- Tesla CEO Elon Musk will now be paid nothing unless he increases his company’s market capitalisation and the shareholders do very well.
- Musk’s new compensation plan scraps any promise to hit vehicle production goals, which Tesla has always fallen short of.
- An analyst predicted that Tesla could build 100,000 new Model S cars in 2018, versus 400,000 preorders.
LONDON – Tesla on Tuesday announced a new compensation plan for CEO Elon Musk, and he will not get paid a single dollar unless his company’s shareholders do extremely well.
Perhaps unfortunately for the 400,000 or so people who have preordered a Tesla electric vehicle, Musk’s compensation won’t be tied to his company’s ability to build cars.
Tesla has a history of struggling with production and has missed key targets. For example, after Musk said Tesla aimed to produce 20,000 Model 3 vehicles a month by this past December, the company delivered only 1,550 in the entire fourth quarter. Musk has also said he wants to build 500,000 vehicles this year, but that now seems unlikely given the now delayed production of the Model 3.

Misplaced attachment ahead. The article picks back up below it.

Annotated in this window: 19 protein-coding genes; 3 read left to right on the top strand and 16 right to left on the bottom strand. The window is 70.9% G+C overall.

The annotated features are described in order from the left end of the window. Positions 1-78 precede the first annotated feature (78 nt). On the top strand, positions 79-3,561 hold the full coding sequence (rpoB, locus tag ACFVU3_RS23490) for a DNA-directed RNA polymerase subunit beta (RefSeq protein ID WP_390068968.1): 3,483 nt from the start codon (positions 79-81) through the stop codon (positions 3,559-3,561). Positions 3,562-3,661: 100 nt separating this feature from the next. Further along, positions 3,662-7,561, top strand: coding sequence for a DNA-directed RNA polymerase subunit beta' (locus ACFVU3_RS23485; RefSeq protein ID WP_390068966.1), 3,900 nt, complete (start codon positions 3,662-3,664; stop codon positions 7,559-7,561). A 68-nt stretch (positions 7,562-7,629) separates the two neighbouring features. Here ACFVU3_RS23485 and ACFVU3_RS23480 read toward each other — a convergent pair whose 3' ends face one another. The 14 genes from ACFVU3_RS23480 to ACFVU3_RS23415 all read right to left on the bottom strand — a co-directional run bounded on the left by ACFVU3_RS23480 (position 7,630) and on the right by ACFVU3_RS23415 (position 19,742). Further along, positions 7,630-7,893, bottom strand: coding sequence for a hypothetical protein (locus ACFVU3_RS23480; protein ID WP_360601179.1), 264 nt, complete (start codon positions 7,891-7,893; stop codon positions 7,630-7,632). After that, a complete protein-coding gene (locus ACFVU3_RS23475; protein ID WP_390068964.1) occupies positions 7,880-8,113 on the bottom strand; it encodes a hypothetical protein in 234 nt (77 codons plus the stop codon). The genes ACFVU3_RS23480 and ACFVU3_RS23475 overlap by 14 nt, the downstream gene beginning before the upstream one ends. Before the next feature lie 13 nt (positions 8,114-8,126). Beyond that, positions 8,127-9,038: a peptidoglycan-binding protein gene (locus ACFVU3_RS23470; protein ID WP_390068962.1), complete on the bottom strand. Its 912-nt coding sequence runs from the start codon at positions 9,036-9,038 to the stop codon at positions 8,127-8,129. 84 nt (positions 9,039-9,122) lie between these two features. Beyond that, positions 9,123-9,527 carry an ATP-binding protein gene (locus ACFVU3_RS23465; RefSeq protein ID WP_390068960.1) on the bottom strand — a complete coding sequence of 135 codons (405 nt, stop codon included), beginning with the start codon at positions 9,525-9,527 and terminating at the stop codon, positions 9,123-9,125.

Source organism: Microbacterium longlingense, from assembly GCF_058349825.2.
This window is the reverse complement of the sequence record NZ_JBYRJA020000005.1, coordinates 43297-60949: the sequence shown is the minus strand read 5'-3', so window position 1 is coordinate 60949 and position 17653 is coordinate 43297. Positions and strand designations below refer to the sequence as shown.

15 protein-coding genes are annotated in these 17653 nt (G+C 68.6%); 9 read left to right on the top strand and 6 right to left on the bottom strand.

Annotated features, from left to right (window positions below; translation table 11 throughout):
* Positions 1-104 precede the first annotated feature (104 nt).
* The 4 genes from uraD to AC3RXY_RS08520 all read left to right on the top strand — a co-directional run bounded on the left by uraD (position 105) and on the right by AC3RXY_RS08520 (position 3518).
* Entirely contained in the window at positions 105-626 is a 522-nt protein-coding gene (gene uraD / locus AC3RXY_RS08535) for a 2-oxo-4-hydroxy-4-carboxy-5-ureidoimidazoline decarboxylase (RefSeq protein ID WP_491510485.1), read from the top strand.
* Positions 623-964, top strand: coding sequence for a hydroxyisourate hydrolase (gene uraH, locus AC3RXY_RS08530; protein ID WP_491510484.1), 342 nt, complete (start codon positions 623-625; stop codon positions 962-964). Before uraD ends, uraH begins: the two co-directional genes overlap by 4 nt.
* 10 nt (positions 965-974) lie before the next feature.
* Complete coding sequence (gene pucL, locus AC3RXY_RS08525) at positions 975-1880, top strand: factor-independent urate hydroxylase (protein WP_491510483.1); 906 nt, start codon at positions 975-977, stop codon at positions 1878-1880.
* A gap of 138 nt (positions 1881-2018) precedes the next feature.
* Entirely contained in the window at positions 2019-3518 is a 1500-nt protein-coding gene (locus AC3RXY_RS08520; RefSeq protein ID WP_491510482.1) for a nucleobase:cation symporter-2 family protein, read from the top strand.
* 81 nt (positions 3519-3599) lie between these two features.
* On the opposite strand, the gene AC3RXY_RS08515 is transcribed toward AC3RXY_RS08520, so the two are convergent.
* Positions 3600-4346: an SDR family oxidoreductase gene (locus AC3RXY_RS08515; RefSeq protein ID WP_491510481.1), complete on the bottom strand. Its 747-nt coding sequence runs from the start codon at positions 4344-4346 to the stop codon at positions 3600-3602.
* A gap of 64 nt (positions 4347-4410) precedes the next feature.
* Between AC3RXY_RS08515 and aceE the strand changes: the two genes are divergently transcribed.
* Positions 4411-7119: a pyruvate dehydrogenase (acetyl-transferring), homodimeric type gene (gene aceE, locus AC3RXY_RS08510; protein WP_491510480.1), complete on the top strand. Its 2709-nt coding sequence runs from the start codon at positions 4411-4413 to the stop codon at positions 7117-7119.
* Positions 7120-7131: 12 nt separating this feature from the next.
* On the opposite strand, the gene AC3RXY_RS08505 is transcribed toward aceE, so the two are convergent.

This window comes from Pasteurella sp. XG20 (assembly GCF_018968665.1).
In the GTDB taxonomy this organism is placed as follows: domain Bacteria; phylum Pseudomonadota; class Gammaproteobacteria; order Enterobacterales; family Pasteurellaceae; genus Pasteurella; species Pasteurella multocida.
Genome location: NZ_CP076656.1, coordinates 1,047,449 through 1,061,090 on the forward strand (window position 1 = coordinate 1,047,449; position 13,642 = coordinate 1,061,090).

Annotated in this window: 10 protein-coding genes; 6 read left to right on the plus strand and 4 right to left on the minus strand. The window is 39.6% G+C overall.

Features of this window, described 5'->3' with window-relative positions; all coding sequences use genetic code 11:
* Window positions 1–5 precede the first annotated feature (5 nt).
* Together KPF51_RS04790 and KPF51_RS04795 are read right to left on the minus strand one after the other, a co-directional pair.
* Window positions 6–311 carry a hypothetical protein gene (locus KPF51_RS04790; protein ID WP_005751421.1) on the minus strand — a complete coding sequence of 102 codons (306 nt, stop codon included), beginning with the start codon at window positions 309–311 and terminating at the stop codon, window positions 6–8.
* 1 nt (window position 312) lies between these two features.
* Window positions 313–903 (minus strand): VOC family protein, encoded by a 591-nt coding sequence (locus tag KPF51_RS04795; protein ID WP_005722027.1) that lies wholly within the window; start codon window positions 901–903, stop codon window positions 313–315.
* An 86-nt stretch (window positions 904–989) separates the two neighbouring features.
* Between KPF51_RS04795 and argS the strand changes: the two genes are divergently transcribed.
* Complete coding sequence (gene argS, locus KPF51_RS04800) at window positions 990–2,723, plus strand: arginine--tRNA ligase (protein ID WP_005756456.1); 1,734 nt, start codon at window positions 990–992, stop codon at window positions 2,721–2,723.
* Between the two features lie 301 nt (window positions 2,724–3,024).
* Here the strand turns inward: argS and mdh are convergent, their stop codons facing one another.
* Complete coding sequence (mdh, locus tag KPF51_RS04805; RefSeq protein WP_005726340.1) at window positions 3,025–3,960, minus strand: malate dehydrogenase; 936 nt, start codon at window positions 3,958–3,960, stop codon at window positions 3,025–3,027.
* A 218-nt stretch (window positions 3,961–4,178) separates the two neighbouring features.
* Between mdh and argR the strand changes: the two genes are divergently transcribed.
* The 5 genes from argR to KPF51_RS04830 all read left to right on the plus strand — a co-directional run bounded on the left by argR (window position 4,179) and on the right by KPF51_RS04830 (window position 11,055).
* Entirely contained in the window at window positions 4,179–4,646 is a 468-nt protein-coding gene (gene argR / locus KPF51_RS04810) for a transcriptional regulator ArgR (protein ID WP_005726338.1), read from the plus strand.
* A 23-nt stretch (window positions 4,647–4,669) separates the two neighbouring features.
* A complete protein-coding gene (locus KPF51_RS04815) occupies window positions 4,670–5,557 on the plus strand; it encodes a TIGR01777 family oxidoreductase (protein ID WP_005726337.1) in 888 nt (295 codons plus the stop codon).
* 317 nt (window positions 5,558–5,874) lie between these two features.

An analyst note from December projected just 100,000 Model S Teslas coming off the line in 2018.
Tesla’s stock has continued to outpace its competitors’, soaring by over 1,000% since the carmaker went public in 2010.
Rather than focus on building cars, as GM and Ford do, Musk’s new compensation schedule is “entirely contingent on achieving market cap and operational milestones that would make Tesla one of the most valuable companies in the world,” according to a press release.
For Musk’s compensation to fully vest, “Tesla’s market cap would have to grow to $US650 billion (an increase of almost $US600 billion), and important revenue and profitability goals would also have to be achieved,” the company said.
“Elon will receive no guaranteed compensation of any kind – no salary, no cash bonuses, and no equity that vests simply by the passage of time,” the release continued.
Is Tesla a car company?
Musk’s previous compensation plan included vehicle-production targets alongside milestones in increasing market capitalisation, but that clause has been dropped from the new plan.
Tesla did mention plans to build “the company’s vehicle product line to cover all major forms of terrestrial transport,” as well as “expanding solar energy generation through Solar Roof and other solar products and seamlessly integrating them with battery storage,” but made no direct mention of increasing car production or reliability.
In Tesla’s release, it refers to itself as “the world’s first vertically-integrated sustainable energy company,” but in the electric-car business, Tesla finds itself increasingly facing rivals offering similar or in some ways better vehicles.